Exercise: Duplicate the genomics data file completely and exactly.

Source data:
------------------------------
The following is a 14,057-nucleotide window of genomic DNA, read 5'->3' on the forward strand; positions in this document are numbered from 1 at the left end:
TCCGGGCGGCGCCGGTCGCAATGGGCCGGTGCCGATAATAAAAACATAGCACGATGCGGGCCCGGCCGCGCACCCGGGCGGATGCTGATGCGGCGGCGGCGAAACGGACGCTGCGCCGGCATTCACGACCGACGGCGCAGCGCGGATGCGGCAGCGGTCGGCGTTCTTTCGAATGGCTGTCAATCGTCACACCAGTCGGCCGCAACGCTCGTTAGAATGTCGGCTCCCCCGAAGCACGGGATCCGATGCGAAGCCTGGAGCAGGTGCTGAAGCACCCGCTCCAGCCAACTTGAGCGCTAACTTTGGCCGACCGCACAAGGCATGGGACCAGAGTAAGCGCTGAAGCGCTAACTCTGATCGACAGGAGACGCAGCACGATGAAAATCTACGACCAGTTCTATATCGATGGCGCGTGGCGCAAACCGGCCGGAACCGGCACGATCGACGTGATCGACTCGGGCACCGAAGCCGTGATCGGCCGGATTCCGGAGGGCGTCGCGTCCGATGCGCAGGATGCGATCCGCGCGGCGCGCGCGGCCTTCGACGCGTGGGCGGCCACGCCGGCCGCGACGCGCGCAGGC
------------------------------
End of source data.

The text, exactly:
The following is a 14,057-nucleotide window of genomic DNA, read 5'->3' on the forward strand; positions in this document are numbered from 1 at the left end:
TCCGGGCGGCGCCGGTCGCAATGGGCCGGTGCCGATAATAAAAACATAGCACGATGCGGGCCCGGCCGCGCACCCGGGCGGATGCTGATGCGGCGGCGGCGAAACGGACGCTGCGCCGGCATTCACGACCGACGGCGCAGCGCGGATGCGGCAGCGGTCGGCGTTCTTTCGAATGGCTGTCAATCGTCACACCAGTCGGCCGCAACGCTCGTTAGAATGTCGGCTCCCCCGAAGCACGGGATCCGATGCGAAGCCTGGAGCAGGTGCTGAAGCACCCGCTCCAGCCAACTTGAGCGCTAACTTTGGCCGACCGCACAAGGCATGGGACCAGAGTAAGCGCTGAAGCGCTAACTCTGATCGACAGGAGACGCAGCACGATGAAAATCTACGACCAGTTCTATATCGATGGCGCGTGGCGCAAACCGGCCGGAACCGGCACGATCGACGTGATCGACTCGGGCACCGAAGCCGTGATCGGCCGGATTCCGGAGGGCGTCGCGTCCGATGCGCAGGATGCGATCCGCGCGGCGCGCGCGGCCTTCGACGCGTGGGCGGCCACGCCGGCCGCGACGCGCGCAGGC